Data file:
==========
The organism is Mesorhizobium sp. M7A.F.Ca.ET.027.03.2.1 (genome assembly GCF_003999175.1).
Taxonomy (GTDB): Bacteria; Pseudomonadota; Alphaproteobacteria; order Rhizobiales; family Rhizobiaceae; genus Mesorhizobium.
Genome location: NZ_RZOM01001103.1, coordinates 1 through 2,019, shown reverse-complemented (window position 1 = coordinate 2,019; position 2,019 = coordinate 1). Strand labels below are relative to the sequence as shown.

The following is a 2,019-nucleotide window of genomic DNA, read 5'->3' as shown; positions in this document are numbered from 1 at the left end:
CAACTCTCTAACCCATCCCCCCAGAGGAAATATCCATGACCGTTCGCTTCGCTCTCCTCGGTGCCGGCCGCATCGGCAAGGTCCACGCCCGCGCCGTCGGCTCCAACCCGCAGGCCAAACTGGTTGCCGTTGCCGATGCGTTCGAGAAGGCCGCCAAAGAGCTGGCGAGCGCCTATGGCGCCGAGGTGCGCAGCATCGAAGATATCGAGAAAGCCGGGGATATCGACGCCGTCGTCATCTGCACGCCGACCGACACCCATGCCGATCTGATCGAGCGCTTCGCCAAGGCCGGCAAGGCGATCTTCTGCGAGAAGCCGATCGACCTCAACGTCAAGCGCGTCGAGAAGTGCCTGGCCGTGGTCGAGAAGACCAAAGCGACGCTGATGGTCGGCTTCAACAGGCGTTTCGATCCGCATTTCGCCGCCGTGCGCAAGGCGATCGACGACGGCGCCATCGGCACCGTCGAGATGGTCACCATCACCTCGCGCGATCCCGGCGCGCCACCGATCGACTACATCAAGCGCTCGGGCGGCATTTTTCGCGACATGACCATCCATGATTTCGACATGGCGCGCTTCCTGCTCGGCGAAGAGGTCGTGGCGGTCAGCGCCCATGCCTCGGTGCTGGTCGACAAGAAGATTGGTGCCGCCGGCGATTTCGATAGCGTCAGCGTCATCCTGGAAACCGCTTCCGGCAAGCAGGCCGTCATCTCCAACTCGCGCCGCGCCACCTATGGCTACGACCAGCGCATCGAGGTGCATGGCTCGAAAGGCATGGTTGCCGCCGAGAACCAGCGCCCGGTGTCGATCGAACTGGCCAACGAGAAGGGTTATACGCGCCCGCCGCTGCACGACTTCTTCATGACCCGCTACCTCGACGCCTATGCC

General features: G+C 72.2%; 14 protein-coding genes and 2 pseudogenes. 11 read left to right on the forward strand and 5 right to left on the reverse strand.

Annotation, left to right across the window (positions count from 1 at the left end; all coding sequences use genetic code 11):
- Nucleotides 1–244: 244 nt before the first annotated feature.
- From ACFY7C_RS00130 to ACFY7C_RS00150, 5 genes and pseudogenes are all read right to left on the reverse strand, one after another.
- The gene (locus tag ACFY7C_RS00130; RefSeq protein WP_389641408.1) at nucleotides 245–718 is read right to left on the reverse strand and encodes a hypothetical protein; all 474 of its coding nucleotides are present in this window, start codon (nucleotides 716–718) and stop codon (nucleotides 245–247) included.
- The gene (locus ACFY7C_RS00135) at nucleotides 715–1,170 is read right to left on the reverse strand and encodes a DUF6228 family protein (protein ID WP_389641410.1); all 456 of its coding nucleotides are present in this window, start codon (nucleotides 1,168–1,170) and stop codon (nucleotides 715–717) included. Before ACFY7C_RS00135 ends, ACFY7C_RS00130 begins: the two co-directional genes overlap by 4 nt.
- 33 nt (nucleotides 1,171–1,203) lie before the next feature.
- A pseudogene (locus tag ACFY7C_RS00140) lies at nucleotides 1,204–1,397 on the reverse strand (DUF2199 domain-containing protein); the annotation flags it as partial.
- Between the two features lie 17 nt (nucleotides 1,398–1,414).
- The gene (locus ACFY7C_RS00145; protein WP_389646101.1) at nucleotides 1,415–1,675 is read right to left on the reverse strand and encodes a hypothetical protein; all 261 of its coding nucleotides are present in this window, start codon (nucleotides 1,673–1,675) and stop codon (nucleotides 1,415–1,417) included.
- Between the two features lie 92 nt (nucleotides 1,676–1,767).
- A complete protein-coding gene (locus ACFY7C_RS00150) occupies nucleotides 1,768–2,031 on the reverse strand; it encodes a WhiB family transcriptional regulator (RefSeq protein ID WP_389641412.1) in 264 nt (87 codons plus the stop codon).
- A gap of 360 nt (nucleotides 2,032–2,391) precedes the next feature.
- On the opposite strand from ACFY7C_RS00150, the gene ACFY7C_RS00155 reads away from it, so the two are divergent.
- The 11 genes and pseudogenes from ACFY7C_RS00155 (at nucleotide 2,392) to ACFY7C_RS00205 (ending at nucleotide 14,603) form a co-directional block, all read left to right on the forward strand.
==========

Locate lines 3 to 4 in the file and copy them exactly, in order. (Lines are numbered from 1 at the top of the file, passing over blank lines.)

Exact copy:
Genome location: NZ_RZOM01001103.1, coordinates 1 through 2,019, shown reverse-complemented (window position 1 = coordinate 2,019; position 2,019 = coordinate 1). Strand labels below are relative to the sequence as shown.

The following is a 2,019-nucleotide window of genomic DNA, read 5'->3' as shown; positions in this document are numbered from 1 at the left end: